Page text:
Season of Peace

December 1, 2017 | By More

It seems to happen during the week of Thanksgiving every year. Usually there’s a few warm, breezy, and muggy days — though we are deep into autumn, these are the last gasps of summer — before a chilling front moves through and all of sudden it’s winter. I love those mornings afterward. Though I already miss the verdant lushness of our warm months, that first watercolor dawn with naked trees and drab tones is beautiful in its stark austerity. First light offers a stillness that seems unreal in our world that ranks busyness as a virtue. The sun finally peeks through bare tree limbs as sparrows and juncos chirp softly from leafless blackberry brambles. Tranquility envelops my wooded backyard, and I make an effort to get outside in the brisk air to experience it. I take my cues from nature. She’s decided this is the season for slowing down, for finding rest, for reflection on what was, for gestation of ideas about what will be.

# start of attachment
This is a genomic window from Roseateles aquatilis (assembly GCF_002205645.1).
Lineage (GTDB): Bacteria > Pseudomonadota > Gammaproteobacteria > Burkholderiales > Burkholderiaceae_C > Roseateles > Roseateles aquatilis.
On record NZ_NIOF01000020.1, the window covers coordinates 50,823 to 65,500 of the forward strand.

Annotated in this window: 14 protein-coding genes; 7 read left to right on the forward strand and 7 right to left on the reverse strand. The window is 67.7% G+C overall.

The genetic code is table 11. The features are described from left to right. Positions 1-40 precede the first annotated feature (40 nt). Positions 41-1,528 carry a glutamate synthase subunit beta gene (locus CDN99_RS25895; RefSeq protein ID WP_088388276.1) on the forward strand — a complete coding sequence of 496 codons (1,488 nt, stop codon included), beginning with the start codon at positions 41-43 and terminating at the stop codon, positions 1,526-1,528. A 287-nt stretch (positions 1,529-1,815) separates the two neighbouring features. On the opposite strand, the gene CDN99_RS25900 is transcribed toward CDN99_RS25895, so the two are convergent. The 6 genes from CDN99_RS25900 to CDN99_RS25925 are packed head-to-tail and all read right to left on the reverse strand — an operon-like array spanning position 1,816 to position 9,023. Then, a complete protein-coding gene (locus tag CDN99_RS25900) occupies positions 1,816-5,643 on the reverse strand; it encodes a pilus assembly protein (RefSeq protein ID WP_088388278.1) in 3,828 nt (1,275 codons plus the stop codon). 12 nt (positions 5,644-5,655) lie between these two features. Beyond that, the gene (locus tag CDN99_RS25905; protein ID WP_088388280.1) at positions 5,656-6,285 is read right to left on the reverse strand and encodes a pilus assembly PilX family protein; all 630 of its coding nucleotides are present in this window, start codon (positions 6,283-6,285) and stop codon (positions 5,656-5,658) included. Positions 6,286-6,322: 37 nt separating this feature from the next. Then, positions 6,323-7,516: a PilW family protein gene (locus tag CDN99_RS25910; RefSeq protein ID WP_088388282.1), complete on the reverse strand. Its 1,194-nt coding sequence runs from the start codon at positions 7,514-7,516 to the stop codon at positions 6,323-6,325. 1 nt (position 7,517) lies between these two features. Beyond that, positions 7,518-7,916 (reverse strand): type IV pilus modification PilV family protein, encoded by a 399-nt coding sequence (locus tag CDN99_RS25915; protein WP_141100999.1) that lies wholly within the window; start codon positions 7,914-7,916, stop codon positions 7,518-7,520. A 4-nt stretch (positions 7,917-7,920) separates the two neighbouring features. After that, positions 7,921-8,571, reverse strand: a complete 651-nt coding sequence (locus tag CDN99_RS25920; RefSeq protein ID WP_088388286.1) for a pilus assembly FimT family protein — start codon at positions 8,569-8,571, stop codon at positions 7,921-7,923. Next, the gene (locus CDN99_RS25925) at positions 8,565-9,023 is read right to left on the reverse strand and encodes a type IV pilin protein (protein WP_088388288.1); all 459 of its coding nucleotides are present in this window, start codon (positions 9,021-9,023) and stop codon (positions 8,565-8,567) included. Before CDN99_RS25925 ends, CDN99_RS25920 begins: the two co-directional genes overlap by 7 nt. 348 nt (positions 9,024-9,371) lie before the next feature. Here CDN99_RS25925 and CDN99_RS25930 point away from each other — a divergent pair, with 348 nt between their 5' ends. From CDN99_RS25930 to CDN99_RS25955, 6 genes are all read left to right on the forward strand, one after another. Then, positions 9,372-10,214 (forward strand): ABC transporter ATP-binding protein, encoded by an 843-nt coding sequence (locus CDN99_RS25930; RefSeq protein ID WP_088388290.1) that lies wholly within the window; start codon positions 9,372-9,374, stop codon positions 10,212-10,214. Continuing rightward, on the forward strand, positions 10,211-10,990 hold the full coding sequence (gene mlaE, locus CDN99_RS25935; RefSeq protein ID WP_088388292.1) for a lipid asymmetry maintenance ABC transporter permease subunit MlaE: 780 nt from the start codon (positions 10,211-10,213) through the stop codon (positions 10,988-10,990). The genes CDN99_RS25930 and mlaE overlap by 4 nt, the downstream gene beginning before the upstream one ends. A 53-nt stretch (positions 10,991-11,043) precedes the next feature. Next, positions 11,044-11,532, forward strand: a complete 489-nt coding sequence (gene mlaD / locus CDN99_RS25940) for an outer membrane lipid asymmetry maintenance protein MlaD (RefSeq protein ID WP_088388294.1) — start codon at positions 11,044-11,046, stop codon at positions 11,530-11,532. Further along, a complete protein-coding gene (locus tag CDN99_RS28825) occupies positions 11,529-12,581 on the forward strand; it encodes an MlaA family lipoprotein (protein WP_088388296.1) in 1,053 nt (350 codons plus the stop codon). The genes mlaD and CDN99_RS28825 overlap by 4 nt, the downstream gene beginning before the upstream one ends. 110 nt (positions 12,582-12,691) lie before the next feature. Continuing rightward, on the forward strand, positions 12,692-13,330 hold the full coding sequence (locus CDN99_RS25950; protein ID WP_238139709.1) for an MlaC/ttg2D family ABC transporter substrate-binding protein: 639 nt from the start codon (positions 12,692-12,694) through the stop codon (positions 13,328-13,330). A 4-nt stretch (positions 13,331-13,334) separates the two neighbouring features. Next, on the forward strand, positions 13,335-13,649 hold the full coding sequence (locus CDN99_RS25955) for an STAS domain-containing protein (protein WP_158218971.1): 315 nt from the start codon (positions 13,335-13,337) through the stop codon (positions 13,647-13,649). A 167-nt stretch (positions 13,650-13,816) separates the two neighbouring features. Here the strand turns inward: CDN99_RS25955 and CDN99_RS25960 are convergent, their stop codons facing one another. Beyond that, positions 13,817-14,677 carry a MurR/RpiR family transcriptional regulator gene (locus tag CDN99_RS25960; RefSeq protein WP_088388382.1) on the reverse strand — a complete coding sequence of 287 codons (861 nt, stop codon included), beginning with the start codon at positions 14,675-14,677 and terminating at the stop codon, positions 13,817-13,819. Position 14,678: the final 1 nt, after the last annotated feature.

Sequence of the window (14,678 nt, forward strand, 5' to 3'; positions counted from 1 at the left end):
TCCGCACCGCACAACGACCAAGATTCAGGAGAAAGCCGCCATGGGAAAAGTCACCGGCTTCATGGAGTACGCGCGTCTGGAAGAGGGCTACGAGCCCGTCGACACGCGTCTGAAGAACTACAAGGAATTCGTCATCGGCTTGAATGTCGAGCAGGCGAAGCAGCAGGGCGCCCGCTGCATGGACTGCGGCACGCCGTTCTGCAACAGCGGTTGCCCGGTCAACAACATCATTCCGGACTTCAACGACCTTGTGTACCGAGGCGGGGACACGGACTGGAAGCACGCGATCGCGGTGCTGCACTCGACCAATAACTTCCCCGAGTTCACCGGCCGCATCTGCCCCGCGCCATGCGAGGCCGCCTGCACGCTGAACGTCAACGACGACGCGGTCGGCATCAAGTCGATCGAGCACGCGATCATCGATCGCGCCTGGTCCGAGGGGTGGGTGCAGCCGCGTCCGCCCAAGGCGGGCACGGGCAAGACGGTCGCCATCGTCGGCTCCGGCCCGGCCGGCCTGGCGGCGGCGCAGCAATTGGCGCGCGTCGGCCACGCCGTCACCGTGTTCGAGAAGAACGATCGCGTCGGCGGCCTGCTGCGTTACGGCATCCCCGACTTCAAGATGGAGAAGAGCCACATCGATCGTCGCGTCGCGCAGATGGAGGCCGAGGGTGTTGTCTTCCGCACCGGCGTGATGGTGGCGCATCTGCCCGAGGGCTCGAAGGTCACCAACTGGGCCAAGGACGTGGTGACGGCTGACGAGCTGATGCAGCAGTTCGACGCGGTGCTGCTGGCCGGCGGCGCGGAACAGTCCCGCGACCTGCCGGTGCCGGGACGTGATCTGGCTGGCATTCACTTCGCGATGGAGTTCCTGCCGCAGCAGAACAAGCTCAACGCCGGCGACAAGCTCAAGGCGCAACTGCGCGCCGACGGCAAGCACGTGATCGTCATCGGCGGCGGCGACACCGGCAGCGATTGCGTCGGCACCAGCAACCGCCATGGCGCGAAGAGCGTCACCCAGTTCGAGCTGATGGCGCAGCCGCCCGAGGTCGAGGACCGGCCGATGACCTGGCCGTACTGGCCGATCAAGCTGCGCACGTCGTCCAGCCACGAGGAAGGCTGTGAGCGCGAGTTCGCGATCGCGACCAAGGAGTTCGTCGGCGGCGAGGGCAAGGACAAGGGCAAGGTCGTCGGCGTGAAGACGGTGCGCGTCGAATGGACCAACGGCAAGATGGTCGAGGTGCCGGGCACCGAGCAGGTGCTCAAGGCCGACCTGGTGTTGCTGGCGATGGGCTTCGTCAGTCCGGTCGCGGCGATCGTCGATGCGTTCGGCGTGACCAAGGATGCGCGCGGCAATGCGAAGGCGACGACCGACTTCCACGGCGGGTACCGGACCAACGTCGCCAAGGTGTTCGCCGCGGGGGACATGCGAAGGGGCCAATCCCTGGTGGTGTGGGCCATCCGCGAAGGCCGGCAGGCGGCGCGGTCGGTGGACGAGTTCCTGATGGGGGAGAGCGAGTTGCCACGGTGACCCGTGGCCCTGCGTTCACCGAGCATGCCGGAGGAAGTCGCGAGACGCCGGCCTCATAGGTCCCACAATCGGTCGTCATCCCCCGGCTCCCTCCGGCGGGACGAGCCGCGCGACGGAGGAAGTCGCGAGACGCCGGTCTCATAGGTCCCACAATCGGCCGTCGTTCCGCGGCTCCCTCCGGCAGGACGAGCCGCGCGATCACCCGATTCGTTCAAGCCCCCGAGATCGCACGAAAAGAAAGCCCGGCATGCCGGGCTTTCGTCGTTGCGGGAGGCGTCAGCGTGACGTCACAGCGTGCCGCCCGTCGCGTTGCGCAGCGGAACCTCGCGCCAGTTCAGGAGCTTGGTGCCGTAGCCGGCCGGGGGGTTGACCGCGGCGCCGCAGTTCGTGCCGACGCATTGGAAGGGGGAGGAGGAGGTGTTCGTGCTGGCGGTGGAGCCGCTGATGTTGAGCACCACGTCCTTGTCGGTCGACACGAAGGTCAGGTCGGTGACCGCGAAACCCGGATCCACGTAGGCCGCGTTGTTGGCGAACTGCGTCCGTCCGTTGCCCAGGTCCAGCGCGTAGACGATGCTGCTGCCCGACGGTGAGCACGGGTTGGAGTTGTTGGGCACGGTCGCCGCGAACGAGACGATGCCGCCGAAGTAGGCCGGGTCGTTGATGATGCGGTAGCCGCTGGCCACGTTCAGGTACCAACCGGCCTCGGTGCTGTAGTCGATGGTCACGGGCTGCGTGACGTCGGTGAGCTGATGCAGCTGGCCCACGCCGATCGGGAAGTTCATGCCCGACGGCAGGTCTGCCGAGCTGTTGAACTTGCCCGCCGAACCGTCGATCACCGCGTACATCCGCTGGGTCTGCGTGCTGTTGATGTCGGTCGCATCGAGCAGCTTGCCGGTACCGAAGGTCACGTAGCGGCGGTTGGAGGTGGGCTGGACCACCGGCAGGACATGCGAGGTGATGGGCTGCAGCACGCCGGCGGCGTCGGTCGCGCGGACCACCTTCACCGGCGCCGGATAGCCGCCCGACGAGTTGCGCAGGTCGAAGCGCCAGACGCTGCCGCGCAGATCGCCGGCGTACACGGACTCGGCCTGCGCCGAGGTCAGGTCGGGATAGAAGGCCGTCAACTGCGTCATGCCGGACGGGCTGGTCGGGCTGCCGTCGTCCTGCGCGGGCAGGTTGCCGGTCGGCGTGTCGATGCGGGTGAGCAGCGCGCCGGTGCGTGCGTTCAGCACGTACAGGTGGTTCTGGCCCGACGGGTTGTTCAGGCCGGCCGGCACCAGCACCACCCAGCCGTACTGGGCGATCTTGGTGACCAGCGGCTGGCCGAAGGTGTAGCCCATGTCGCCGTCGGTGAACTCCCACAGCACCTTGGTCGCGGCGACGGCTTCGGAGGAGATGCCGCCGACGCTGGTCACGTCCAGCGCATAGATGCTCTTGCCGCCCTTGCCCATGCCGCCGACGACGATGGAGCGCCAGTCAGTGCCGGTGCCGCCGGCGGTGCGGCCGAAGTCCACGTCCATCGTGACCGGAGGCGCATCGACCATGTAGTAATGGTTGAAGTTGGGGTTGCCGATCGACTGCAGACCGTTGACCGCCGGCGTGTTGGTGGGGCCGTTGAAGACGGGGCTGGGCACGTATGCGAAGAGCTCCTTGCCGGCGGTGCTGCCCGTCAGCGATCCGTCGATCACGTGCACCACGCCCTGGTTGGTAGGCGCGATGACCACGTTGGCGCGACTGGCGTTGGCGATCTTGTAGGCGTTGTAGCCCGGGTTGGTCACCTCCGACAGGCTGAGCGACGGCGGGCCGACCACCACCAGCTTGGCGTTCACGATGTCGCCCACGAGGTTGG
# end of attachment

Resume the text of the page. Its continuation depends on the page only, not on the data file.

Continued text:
Later on these mornings, I can hear the train as it greets Russellville. My mind’s eye follows as it click-clacks down the rails through downtown heading east toward Atkins, my hometown. From nine miles away, here, just south of Dover, the train’s song is comforting and fits the mood perfectly. It pulls my thoughts toward the towns I’ve known since birth, and the people I call friends and family. It’s a cozy sound on frosty mornings.

The blanket of winter peacefulness falls on our communities as well. Even among our businesses, many that count on holiday spending to push them through to the black, there is a sense of calmness. Maybe not calmness, but the energy registers as only a low and pleasing hum of earnestness. Same goes for the shoppers. Same goes for just about everyone. It could be that all of this is just my perception, my idealist fantasy stuck in a rut about all I want it to be. But other folks have told me they see the same thing. And don’t our perceptions shape reality anyway? It’s almost a self-fulfilling prophecy: If you truly believe that this season — blessed to so many for various reasons — is the season of peace and rest then so it shall be.

I’m thankful I live in a region that still moves at a slower pace, and this is most evident during the holidays. Here in the River Valley, it truly is the time for peace and rest.

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Category: Editorial

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